UK Policy Briefings
Autumn Budget 2021: Violence against women and girls
Date Posted: Thursday 21st October 2021
“More than one in four women will experience domestic abuse during their lifetime, and 20% of women have suffered sexual assault.”
Violence against women and girls (VAWG) includes physical, sexual, psychological, emotional, and financial abuse; stalking; harassment and coercion; forced marriage; so-called honour-based violence and female genital mutilation; child sex abuse; modern slavery; trafficking; pornography; and online abuse.
More than one in four women will experience domestic abuse during their lifetime, and 20% of women and 4% of men have suffered sexual assault (including attempts) since the age of 16, equivalent to an estimated 3.4 million women and 631,000 men.
Even before Covid, services were severely stretched and underfunded. Figures from 178 local councils show that 65% cut funding for refuges in real terms between 2010 and 2018; 59% of local authorities cut their funding in real terms in 2019/20. In the same year 57.2% of referrals to refuges were declined, with the main reason being lack of space or capacity.
“In 2019/20, 57% of referrals to refuges were declined.”
This crisis has been exacerbated by a sharp increase in demand during the pandemic. Emergency Covid funding from the government has been insufficient to cope with higher demand, and was only available on a short-term basis. Some of the additional refuges space made available in response to the first national lockdown in April 2020 will likely cease to exist in 2021.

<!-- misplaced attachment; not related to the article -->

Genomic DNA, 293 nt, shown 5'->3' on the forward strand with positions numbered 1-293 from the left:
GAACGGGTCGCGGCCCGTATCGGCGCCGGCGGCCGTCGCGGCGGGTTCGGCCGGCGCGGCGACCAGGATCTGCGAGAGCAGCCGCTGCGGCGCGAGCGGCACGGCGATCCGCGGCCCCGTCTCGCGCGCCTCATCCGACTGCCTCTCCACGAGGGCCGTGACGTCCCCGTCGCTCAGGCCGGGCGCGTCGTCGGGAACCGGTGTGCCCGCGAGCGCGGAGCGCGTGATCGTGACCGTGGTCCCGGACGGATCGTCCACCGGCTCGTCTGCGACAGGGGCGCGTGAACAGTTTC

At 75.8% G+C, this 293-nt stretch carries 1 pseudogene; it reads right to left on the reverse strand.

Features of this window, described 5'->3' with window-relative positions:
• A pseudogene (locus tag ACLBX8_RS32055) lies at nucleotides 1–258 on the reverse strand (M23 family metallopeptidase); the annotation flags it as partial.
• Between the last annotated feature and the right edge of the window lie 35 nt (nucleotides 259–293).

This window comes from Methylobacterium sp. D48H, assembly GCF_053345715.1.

The spending commitment – £43 million for 2021/22 – in the ‘Tackling violence against women and girls’ strategy does not come close to matching the funding required. Women’s Aid estimates that at least £409 million is needed next year for specialist domestic abuse services across England. This estimate includes the funding needed to meet women’s mental health needs and holistically support their recovery.
The Women’s Budget Group is calling for: A long-term funding settlement is required to deal with the crisis of gender-based violence, as well as investment in prevention, such as school programmes to address attitudes towards women and girls.